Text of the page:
Friday, November 10, 2023

Archive Review: John Mellencamp's The Lonesome Jubilee (1987/2005)

John Mellencamp’s The Lonesome Jubilee
John Cougar Mellencamp’s breakthrough album, 1983’s Uh-Huh, provided the artist with the commercial success he craved while 1985’s Scarecrow brought him the critical respect that he’d earned. Two years later, The Lonesome Jubilee brought Mellencamp something else entirely – freedom. With this 1987 album release, Mellencamp not only claimed his place alongside Bruce Springsteen, Tom Petty and Bob Seger as a respected working class wordsmith, he also won the creative freedom to explore his muse unlike anything he had previously recorded.

John Mellencamp’s The Lonesome Jubilee

Extending the lyrical themes he began outlining in detail on the American Fool album a half-decade earlier, songs like “Paper In Fire,” “Cherry Bomb,” and “The Real Life” continue Mellencamp’s fascination with life in the heartland and the everyday trials and tribulations of the average man, woman and child. These hit singles only tell part of the story, however, with Mellencamp pursuing a darker vision of the American Dream™ on the album’s less well-known songs. Lyrical broadsides like “Down and Out In Paradise,” with its bleak American landscape, the anthemic “We Are the People” and “Hard Times For An Honest Man” suggest that nearly two terms of Conservative Reagan administration policy had seriously eroded the country’s working class prospects by ‘87.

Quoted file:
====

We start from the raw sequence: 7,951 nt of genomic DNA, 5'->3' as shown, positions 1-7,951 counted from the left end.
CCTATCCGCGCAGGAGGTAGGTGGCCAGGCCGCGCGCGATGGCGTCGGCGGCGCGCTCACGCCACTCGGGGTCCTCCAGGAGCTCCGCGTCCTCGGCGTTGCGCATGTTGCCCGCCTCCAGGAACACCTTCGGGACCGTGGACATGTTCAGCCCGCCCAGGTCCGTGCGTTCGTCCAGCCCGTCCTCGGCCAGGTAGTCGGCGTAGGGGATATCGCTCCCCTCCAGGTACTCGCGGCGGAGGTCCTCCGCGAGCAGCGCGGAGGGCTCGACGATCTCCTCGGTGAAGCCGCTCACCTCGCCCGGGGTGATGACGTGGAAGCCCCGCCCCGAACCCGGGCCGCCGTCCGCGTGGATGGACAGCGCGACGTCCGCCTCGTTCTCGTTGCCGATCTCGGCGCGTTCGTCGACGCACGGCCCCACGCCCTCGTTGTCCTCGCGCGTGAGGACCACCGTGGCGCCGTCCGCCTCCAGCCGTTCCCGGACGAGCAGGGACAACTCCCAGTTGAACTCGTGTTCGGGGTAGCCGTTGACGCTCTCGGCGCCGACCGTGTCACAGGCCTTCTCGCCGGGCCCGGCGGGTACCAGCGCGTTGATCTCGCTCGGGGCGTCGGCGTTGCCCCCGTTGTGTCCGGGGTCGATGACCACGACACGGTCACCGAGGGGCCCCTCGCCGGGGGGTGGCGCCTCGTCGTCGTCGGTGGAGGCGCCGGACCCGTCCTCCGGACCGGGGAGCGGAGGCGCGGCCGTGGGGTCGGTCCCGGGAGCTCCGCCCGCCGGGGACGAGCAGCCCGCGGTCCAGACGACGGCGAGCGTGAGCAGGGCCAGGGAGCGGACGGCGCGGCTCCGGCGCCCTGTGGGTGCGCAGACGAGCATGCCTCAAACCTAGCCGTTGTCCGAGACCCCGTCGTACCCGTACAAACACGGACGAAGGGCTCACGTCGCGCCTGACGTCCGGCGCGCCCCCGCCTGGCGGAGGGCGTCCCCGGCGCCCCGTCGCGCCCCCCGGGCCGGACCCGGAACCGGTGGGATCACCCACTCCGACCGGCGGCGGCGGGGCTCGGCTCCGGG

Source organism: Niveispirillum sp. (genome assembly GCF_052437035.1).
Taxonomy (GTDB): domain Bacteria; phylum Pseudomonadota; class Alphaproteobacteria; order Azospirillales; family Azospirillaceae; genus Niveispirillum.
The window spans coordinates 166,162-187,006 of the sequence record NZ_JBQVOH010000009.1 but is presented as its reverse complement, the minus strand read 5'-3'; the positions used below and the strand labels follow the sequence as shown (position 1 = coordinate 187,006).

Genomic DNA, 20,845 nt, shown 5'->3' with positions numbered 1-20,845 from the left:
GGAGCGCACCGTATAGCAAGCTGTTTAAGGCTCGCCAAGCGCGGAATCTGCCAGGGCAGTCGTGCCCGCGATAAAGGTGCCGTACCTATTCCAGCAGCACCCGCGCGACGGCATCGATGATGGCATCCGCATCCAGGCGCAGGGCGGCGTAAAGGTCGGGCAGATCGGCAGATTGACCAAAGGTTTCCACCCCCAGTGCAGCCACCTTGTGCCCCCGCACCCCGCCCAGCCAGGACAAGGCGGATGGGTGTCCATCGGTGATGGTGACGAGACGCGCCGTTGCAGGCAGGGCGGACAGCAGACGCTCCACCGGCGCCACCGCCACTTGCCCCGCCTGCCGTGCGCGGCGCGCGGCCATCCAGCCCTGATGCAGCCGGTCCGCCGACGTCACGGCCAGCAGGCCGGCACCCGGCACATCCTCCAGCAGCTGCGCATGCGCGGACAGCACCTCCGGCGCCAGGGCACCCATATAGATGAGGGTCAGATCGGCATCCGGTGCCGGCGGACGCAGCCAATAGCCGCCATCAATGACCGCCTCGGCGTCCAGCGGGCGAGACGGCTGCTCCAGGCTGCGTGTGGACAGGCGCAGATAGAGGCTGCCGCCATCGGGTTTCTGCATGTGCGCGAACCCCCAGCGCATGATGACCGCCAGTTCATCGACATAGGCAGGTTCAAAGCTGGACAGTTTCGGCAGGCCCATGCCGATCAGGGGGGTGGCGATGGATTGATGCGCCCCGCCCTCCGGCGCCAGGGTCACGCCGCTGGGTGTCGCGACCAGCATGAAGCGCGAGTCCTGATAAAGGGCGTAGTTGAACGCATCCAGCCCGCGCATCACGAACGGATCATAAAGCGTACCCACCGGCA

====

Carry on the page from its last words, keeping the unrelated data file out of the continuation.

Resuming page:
The songs still rock hard on The Lonesome Jubilee in spite of Mellencamp’s ongoing evolution in sound. Incorporating instrumentation like fiddle, accordion, and acoustic guitars, Mellencamp adds an Appalachian flourish to his material, extending his artistic milieu to include elements of folk and country alongside his native roots-rock. It would prove to be an excellent move, creating a distinctive and timeless flavor to his material that would serve as Mellencamp’s trademark well into the next decade. A bonus cut added to this 2005 CD reissue of The Lonesome Jubilee – the previously unreleased “Blues From the Front Porch” – is a real gem. A Delta-dirty duet with singer Crystal Taliefero, it is a fitting addition to the album.  

The Reverend’s Bottom Line

The Lonesome Jubilee has withstood the test of time, the songs sounding as fresh, original and, sadly, lyrically relevant as they were nearly two decades ago. Not amazingly, John Mellencamp’s musical legacy seems to grow with each passing year, the artist that once struggled for critical acclaim now overshadowing his colleagues in defining the voice of a decade. The Lonesome Jubilee stands tall as both one of Mellencamp’s best works and as a truly classic masterpiece of rock ‘n’ roll. (Island Def Jam/Universal, 2005)

Review originally published by Alt.Culture.Guide™, 2005

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